Some systems had a switch at each end of the line wire to enable to select whether your block bells or your phones were connected toegther (thus saving installation and maintenance costs of another line wire). It was obviously necessary that both boxes made the same choice, and since the bells were how you called the other box it was also necessary to leave the circuit connected to the bells when the phone was not in use, and there had to be an (official) bell code to ask your oppo to change his switch .
User avatar
Mike Hodgson
Double-manned box
Double-manned box
 
Posts: 2503
Joined: Fri Nov 9, 2007 5:30 pm
Location: N Herts

Re: Telephones

Unread postby JRB » Fri Feb 16, 2018 2:24 pm

Yes, only box to box in order to distinguish it from the fixed message block bells, train describers &c. SPTs were the only communication and did not need to be distinguished.
JRB
Double-manned box
Double-manned box
 
Posts: 3229
Joined: Sun Dec 9, 2007 10:12 pm
Location: GWR

Re: Telephones

Unread postby kbarber » Sat Feb 17, 2018 9:47 am

Mike Hodgson wrote:
kbarber wrote:
davidwoodcock wrote:For completeness, it is probably worth mentioning again that some boxes communicated with each other using telegraph needle instruments. For instance this was the main means of inter-box communication on the ex-LCDR lines in the London area as late as 1959, the boxes were on the same omnibus phone circuit as the stations but that was never used for communication between adjacent boxes. The needles were used for train description, advising cancellations or out of course running, boat train path utilisation and general inter-box "conversation" (including "the guvner", or DI, is on his way).


That, of course, could also be advised by special bell signal :-)

Of course, those signals never appeared in the block book (or at least not with that meaning). So at the risk of drifting off-topic (perhaps a moderator would split the thread if there's any interest), what codes were used and where?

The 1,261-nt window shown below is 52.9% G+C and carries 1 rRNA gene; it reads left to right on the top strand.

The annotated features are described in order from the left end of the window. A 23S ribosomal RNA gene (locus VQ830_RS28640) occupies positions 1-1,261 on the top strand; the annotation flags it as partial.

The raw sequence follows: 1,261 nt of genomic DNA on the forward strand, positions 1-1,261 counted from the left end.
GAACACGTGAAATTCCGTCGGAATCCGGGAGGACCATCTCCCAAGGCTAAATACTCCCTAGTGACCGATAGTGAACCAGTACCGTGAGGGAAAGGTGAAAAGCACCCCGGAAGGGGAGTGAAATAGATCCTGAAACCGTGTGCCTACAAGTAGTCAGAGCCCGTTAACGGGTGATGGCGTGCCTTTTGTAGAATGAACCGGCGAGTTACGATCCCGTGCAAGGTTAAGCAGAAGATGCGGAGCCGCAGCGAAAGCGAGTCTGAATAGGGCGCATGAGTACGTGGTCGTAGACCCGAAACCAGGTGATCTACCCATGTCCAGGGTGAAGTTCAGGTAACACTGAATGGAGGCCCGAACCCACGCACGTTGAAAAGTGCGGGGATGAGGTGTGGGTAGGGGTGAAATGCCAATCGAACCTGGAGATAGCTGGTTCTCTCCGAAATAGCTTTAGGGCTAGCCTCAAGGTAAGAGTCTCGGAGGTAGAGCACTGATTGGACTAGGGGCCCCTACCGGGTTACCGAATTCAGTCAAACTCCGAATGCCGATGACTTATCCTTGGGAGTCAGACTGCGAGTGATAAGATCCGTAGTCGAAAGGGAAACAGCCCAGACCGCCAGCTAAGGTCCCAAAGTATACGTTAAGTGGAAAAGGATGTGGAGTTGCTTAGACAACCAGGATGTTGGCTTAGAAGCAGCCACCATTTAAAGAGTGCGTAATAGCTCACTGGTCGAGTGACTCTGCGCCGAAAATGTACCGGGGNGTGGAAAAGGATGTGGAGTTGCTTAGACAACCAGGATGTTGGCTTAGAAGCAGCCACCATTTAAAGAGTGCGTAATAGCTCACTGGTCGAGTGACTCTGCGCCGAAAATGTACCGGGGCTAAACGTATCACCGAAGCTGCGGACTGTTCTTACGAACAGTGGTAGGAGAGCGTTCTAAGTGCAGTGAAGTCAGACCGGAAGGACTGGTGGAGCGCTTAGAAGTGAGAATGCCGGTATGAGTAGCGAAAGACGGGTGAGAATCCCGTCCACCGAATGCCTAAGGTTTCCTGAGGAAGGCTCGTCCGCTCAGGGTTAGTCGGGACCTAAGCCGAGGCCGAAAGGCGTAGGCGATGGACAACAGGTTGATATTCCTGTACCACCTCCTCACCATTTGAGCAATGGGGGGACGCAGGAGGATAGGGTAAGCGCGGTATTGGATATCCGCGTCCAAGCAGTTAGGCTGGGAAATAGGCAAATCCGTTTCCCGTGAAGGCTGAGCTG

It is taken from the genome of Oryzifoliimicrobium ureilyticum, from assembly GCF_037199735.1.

Unofficial codes were by their nature not documented and will be impossible to detemine retrospectively. We can only go on people's recollections. A common means of calling attention to the phone was a long single beat on the block bell, which results in a dull flatter tone as the hammer remains in contact with the bell for longer.
<snip>


But as the people who might recollect are ageing rapidly, it seems appropriate to get those recollections while we may. Otherwise this will be another aspect of running the old railway that gets lost forever.

So to start my list, so far, of IES (Inspector in Section) signals (so far as I recall/was made aware of them):
2-2 used on the south end of the Midland main line;
1-2-1 used around the North London and the GC - it was common to repeat this one just to make sure it had been properly received;
1-2-1-2 (AKA 'Scotland Yard') which, I'm told, was used on the GN.

You didn't send them when you actually had 'company' with you, of course; in most places you would be able to see the approach of a black mac (provided you weren't too dozy) and could do the necessary before he even reached the box steps. So far as I recall, it was also usual to send it quite slowly and clearly, even where the local practice was to hammer bells in so quickly that only experienced locals could read them. And of course they were never acknowledged by repetition (nor any other means).

If you weren't keeping a good-enough lookout, you just had to hope the DI arrived with a train accepted from the rear and nowt else happened before you got TES for it, at which point calling attention to offer forward (and later to clear back) was all the warning your mates needed.

So; any other known IES routines?
User avatar
kbarber
Rest-day relief
Rest-day relief
 
Posts: 557
Joined: Tue Nov 13, 2007 7:12 pm
Location: London

Next

Return to Signalling - historical

Who is online

Users browsing this forum: No registered users and 4 guests